Mishmash destined for scrapheap
FOR most educated Westerners, the wilful destruction of books is the epitome of barbarism, conjuring visions of leering Nazis singing the Horst Wessel-lied while consigning the considerable works of Freud, Einstein, Marx, Brecht and other degenerate ‘‘ un-Germans’’ to the bonfires.
Why are we so horrified by the thought of destroying books, especially burning them? Maybe it’s the obvious connection to the burning of people at the stake; in both cases, there’s a sense in which the violence operates on both a spiritual and a material level. Or perhaps it’s a hangover from the Dark Ages, when books were scarcer than precious stones, a race memory that says burning a book is irreversible and shameful.
Ethically, it may still be shameful, but the reality is that there is so much printed matter circulating in the world today that destroying books has also developed into a very profitable business. Type the phrase ‘‘ book destruction’’ into your internet search engine and you’ll find thousands of entries for book destroyers, including one that boasts: ‘‘ We are serious about ethical destruction.’’
The paradox, as the Venezuelan writer Fernando Baez argues in the introduction to A Universal History of the Destruction of Books , is that despite its bad press, annihilating books is also disturbingly liberating, usually linked to myths of symbolic purification, salvation and rebirth. The destruction of books is rarely unwitting or mindless. Except when it’s an accident or an ‘‘ act of God’’, it is often premeditated and calculated, a theatrical ritual aimed at obliterating not just a text, but also an author, idea or national culture.
Most book destroyers, or biblioclasts, as Baez calls them, are not moronic brutes. According to Baez, ‘‘ the more cultured a nation or a person is, the more willing each is to eliminate books’’.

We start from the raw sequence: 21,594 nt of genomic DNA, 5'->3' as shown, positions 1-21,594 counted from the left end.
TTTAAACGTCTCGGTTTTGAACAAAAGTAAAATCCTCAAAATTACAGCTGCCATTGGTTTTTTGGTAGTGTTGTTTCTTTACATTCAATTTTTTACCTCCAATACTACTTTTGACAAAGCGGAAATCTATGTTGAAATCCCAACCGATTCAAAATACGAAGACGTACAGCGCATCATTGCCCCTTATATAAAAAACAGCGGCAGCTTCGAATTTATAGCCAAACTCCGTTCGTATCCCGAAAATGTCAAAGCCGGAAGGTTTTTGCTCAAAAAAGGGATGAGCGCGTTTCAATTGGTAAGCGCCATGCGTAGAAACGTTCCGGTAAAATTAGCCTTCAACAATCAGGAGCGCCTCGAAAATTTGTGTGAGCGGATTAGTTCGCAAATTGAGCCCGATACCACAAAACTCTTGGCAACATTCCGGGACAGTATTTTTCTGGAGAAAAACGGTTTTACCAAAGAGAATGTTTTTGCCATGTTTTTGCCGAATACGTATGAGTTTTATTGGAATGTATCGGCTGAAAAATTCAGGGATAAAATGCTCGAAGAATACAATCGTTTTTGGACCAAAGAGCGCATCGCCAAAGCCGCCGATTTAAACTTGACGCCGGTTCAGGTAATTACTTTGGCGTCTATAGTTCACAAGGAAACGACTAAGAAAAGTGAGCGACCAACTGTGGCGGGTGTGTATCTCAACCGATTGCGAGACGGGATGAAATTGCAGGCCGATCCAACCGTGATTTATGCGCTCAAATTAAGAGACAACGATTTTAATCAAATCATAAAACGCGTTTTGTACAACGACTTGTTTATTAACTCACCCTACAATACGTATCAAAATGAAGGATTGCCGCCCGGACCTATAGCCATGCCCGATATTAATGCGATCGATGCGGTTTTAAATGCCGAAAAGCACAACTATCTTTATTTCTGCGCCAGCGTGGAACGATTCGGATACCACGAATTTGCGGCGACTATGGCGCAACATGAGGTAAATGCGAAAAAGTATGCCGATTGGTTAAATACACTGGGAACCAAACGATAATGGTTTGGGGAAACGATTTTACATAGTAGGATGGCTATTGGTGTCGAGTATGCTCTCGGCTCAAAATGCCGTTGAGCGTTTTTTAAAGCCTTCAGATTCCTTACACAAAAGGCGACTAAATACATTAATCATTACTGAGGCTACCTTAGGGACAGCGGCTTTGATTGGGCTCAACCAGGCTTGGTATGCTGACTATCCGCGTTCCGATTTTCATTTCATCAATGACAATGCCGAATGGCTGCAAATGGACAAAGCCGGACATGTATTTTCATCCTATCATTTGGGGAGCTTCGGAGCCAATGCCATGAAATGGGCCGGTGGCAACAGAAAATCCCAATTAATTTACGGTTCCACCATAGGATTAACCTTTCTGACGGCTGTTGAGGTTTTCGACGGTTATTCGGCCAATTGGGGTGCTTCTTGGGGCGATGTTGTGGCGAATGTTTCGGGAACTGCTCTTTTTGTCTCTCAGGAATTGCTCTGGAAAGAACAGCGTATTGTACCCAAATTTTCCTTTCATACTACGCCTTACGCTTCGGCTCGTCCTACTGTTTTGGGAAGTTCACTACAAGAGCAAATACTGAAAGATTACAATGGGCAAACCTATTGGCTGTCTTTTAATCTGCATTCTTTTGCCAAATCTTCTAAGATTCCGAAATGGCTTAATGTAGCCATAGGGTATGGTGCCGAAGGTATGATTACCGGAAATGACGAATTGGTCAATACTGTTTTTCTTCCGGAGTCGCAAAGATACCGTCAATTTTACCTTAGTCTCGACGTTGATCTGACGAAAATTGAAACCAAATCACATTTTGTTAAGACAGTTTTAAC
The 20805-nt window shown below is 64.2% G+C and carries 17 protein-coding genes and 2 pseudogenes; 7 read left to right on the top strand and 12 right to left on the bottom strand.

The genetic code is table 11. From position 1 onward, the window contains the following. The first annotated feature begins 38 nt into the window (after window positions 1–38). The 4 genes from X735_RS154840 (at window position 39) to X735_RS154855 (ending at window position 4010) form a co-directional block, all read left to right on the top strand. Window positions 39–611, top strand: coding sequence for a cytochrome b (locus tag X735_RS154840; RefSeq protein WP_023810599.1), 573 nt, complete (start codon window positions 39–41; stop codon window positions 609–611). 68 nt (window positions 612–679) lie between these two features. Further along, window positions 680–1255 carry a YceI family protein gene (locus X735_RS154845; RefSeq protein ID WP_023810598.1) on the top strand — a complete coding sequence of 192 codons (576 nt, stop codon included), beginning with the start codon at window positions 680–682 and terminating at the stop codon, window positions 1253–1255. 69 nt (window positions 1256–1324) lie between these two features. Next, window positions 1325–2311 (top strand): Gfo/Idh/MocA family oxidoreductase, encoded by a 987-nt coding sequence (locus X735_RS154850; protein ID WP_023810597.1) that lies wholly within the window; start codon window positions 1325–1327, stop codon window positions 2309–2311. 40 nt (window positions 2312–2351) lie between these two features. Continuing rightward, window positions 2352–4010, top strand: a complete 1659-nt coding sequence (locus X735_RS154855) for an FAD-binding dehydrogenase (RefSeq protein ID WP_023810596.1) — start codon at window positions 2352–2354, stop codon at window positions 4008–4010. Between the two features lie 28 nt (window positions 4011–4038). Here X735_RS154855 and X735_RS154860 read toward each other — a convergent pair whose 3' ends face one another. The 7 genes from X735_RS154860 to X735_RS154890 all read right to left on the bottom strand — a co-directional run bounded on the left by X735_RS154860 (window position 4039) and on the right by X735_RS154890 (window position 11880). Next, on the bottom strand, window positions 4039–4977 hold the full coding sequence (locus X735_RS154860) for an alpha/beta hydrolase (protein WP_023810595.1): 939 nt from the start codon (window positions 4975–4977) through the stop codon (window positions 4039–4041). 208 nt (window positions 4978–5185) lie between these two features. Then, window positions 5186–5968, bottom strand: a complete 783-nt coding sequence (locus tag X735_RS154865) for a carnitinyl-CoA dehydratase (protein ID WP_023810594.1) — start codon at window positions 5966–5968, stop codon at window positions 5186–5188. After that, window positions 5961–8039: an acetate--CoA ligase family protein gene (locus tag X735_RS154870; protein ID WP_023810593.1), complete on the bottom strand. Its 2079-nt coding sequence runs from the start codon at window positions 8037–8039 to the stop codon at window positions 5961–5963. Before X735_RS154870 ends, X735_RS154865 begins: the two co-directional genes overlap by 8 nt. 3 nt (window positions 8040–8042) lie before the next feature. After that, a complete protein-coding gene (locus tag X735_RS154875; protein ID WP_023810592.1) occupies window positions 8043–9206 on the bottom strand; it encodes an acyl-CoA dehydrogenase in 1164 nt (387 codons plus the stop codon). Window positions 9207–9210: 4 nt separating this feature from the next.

In general, biblioclasts are ‘‘ well-educated people, cultured, sensitive, perfectionists, with unusual intellectual gifts, depressive tendencies, incapable of tolerating criticism, egoists, mythomaniacs, members of the middle or upper classes with minor traumas in their childhood or youth, charismatic, with religious and social hypersensitivity’’. A little bit like you and me, perhaps?
True to his subtitle — From Ancient Sumer to Modern-day Iraq — Baez embarks on a rollercoaster ride, describing bibliocausts or major episodes of book destruction down the ages, starting in Mesopotamia 6000 years ago, skipping through ancient Egypt, Greece, China and Rome, right up to modern times.
The early chapters double as a history of writing and book collecting, and will appeal to those who love lists and exotic names such as Hammurabi, Zenodotus of Ephesus, Marcus Terentius Varro and Crates of Mallos.
Of course, the burning of the Library of Alexandria ( no fewer than three times) is dealt with here, but so is the ( to me) lesser-known antics of the Chinese emperor Qin Shi Huang, who in 213 BC ordered the burning of all the books in his realm ‘‘ except those that dealt with agriculture, medicine, or prophecy’’.
Baez laments the libraries destroyed and works lost in the ancient world. For instance, of the 120 plays attributed to Sophocles, we only have seven; of Euripides’s 82 tragedies, only 18 survive; and every one of the 250 comedies of Alexis of Turis has been lost. And these, to quote Donald Rumsfeld, are just the known un-